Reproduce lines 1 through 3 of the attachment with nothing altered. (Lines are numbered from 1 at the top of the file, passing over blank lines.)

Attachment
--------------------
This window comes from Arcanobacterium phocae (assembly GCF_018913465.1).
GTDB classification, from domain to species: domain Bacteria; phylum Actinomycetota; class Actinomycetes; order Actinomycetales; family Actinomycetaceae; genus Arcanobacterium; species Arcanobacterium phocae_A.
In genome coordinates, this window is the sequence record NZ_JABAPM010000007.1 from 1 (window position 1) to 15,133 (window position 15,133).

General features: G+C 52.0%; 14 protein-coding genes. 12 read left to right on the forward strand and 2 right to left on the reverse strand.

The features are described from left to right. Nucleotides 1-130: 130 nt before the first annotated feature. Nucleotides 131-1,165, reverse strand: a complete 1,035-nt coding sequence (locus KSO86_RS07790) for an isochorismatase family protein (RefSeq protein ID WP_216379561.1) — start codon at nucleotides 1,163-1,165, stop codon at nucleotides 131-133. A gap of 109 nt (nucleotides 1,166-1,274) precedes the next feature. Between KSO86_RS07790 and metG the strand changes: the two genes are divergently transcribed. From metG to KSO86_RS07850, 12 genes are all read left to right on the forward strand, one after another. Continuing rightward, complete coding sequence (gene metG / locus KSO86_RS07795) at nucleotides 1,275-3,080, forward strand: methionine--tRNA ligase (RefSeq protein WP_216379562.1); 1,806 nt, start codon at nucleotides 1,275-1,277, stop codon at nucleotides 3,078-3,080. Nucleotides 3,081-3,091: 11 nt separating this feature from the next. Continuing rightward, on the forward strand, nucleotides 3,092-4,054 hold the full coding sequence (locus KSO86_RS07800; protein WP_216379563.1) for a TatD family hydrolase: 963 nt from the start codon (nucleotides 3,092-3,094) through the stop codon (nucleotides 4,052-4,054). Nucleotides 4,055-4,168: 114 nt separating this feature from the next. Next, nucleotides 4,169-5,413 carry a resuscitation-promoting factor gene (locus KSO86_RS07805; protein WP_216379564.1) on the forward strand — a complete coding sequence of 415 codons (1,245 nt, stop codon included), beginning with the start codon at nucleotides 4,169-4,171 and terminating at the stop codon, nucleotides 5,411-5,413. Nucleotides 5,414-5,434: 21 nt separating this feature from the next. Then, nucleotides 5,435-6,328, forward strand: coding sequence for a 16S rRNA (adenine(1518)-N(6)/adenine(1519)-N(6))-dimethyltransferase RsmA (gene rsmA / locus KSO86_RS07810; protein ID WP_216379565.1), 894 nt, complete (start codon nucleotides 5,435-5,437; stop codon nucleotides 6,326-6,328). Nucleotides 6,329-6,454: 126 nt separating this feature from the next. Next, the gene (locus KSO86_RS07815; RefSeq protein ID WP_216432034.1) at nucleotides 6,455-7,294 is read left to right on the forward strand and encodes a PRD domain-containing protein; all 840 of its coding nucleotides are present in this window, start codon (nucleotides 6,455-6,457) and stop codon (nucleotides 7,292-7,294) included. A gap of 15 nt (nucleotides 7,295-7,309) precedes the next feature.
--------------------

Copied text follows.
This window comes from Arcanobacterium phocae (assembly GCF_018913465.1).
GTDB classification, from domain to species: domain Bacteria; phylum Actinomycetota; class Actinomycetes; order Actinomycetales; family Actinomycetaceae; genus Arcanobacterium; species Arcanobacterium phocae_A.
In genome coordinates, this window is the sequence record NZ_JABAPM010000007.1 from 1 (window position 1) to 15,133 (window position 15,133).